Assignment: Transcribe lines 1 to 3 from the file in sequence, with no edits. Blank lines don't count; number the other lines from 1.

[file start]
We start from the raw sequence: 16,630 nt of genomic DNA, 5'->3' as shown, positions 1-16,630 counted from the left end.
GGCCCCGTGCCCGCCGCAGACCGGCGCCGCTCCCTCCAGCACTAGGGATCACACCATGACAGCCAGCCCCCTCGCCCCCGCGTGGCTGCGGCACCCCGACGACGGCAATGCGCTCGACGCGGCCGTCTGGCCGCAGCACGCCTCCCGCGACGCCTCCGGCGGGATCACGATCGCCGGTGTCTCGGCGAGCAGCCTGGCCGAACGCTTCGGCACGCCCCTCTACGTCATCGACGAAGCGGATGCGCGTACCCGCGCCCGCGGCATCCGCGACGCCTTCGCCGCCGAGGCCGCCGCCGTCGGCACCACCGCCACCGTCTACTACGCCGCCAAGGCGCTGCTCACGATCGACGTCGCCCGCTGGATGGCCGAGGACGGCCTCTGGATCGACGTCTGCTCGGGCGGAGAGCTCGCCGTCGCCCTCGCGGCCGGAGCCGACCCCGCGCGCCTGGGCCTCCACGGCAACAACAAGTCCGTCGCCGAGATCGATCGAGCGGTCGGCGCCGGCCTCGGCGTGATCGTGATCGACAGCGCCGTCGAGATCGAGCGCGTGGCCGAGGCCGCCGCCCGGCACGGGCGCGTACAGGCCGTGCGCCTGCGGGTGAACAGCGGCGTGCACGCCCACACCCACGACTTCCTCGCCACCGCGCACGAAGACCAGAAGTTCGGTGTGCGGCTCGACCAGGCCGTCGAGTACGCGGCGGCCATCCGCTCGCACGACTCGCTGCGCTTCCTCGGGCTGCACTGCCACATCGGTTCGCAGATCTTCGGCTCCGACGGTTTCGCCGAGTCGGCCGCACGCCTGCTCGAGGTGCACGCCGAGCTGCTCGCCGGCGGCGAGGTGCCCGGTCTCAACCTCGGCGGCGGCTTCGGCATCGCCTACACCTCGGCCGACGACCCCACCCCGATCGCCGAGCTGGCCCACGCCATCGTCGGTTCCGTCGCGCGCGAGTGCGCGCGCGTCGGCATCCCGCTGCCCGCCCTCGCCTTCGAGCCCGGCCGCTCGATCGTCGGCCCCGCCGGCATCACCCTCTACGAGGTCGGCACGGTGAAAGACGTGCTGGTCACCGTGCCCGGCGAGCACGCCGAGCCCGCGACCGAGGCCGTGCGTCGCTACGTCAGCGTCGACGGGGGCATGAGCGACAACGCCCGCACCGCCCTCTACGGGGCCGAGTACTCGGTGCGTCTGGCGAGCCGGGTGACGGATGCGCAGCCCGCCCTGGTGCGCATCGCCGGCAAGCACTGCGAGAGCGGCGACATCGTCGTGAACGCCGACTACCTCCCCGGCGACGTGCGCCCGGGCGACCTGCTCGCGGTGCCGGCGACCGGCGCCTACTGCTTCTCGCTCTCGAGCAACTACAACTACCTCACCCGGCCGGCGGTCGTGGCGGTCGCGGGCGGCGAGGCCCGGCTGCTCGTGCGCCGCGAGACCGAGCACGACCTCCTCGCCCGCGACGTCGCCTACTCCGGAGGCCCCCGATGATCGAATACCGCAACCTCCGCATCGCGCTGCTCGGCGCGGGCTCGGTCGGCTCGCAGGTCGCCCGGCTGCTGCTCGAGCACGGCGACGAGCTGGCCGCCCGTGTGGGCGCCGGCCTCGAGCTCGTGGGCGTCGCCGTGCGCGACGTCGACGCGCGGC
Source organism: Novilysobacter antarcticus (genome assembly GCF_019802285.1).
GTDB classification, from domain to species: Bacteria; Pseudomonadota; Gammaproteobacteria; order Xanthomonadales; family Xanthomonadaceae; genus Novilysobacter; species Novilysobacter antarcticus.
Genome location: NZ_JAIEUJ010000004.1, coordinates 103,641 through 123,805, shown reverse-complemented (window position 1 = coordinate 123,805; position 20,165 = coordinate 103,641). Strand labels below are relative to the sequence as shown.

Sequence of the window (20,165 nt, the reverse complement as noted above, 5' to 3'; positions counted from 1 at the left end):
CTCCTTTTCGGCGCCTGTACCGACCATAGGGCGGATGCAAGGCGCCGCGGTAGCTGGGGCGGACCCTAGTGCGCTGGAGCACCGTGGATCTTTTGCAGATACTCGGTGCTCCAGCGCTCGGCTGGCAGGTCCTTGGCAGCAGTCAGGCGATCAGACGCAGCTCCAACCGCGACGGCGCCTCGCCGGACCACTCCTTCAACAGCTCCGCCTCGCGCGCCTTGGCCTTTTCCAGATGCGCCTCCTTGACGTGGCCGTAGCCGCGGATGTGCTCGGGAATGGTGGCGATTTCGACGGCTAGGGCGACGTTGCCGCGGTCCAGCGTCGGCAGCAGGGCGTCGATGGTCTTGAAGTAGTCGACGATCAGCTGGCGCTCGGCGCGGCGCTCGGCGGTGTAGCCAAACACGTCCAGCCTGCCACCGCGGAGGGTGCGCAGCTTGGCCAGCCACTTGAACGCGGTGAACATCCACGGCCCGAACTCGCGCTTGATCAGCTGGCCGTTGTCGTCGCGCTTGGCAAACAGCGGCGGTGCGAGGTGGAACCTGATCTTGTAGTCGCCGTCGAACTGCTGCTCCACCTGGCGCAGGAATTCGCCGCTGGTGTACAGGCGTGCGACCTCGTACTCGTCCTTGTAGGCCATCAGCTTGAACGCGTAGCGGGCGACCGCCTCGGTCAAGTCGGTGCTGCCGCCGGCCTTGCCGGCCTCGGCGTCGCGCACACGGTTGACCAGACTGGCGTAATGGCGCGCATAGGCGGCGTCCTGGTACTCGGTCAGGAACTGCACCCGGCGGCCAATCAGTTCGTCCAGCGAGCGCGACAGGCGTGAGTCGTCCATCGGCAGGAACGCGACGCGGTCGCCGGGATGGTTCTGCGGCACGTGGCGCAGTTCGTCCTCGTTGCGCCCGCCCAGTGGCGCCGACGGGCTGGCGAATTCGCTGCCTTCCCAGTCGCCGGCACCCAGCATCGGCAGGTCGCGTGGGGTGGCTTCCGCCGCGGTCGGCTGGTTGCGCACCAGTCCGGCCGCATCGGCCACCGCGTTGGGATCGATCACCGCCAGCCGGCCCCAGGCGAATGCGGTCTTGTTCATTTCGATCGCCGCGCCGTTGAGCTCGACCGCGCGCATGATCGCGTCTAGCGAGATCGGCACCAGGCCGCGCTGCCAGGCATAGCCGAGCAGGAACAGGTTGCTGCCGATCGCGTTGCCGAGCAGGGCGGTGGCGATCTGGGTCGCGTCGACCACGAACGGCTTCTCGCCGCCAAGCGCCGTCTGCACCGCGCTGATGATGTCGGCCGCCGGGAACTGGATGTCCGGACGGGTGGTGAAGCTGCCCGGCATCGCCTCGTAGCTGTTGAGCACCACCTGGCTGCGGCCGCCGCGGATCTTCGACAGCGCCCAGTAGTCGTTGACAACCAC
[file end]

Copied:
We start from the raw sequence: 16,630 nt of genomic DNA, 5'->3' as shown, positions 1-16,630 counted from the left end.
GGCCCCGTGCCCGCCGCAGACCGGCGCCGCTCCCTCCAGCACTAGGGATCACACCATGACAGCCAGCCCCCTCGCCCCCGCGTGGCTGCGGCACCCCGACGACGGCAATGCGCTCGACGCGGCCGTCTGGCCGCAGCACGCCTCCCGCGACGCCTCCGGCGGGATCACGATCGCCGGTGTCTCGGCGAGCAGCCTGGCCGAACGCTTCGGCACGCCCCTCTACGTCATCGACGAAGCGGATGCGCGTACCCGCGCCCGCGGCATCCGCGACGCCTTCGCCGCCGAGGCCGCCGCCGTCGGCACCACCGCCACCGTCTACTACGCCGCCAAGGCGCTGCTCACGATCGACGTCGCCCGCTGGATGGCCGAGGACGGCCTCTGGATCGACGTCTGCTCGGGCGGAGAGCTCGCCGTCGCCCTCGCGGCCGGAGCCGACCCCGCGCGCCTGGGCCTCCACGGCAACAACAAGTCCGTCGCCGAGATCGATCGAGCGGTCGGCGCCGGCCTCGGCGTGATCGTGATCGACAGCGCCGTCGAGATCGAGCGCGTGGCCGAGGCCGCCGCCCGGCACGGGCGCGTACAGGCCGTGCGCCTGCGGGTGAACAGCGGCGTGCACGCCCACACCCACGACTTCCTCGCCACCGCGCACGAAGACCAGAAGTTCGGTGTGCGGCTCGACCAGGCCGTCGAGTACGCGGCGGCCATCCGCTCGCACGACTCGCTGCGCTTCCTCGGGCTGCACTGCCACATCGGTTCGCAGATCTTCGGCTCCGACGGTTTCGCCGAGTCGGCCGCACGCCTGCTCGAGGTGCACGCCGAGCTGCTCGCCGGCGGCGAGGTGCCCGGTCTCAACCTCGGCGGCGGCTTCGGCATCGCCTACACCTCGGCCGACGACCCCACCCCGATCGCCGAGCTGGCCCACGCCATCGTCGGTTCCGTCGCGCGCGAGTGCGCGCGCGTCGGCATCCCGCTGCCCGCCCTCGCCTTCGAGCCCGGCCGCTCGATCGTCGGCCCCGCCGGCATCACCCTCTACGAGGTCGGCACGGTGAAAGACGTGCTGGTCACCGTGCCCGGCGAGCACGCCGAGCCCGCGACCGAGGCCGTGCGTCGCTACGTCAGCGTCGACGGGGGCATGAGCGACAACGCCCGCACCGCCCTCTACGGGGCCGAGTACTCGGTGCGTCTGGCGAGCCGGGTGACGGATGCGCAGCCCGCCCTGGTGCGCATCGCCGGCAAGCACTGCGAGAGCGGCGACATCGTCGTGAACGCCGACTACCTCCCCGGCGACGTGCGCCCGGGCGACCTGCTCGCGGTGCCGGCGACCGGCGCCTACTGCTTCTCGCTCTCGAGCAACTACAACTACCTCACCCGGCCGGCGGTCGTGGCGGTCGCGGGCGGCGAGGCCCGGCTGCTCGTGCGCCGCGAGACCGAGCACGACCTCCTCGCCCGCGACGTCGCCTACTCCGGAGGCCCCCGATGATCGAATACCGCAACCTCCGCATCGCGCTGCTCGGCGCGGGCTCGGTCGGCTCGCAGGTCGCCCGGCTGCTGCTCGAGCACGGCGACGAGCTGGCCGCCCGTGTGGGCGCCGGCCTCGAGCTCGTGGGCGTCGCCGTGCGCGACGTCGACGCGCGGC
Source organism: Novilysobacter antarcticus (genome assembly GCF_019802285.1).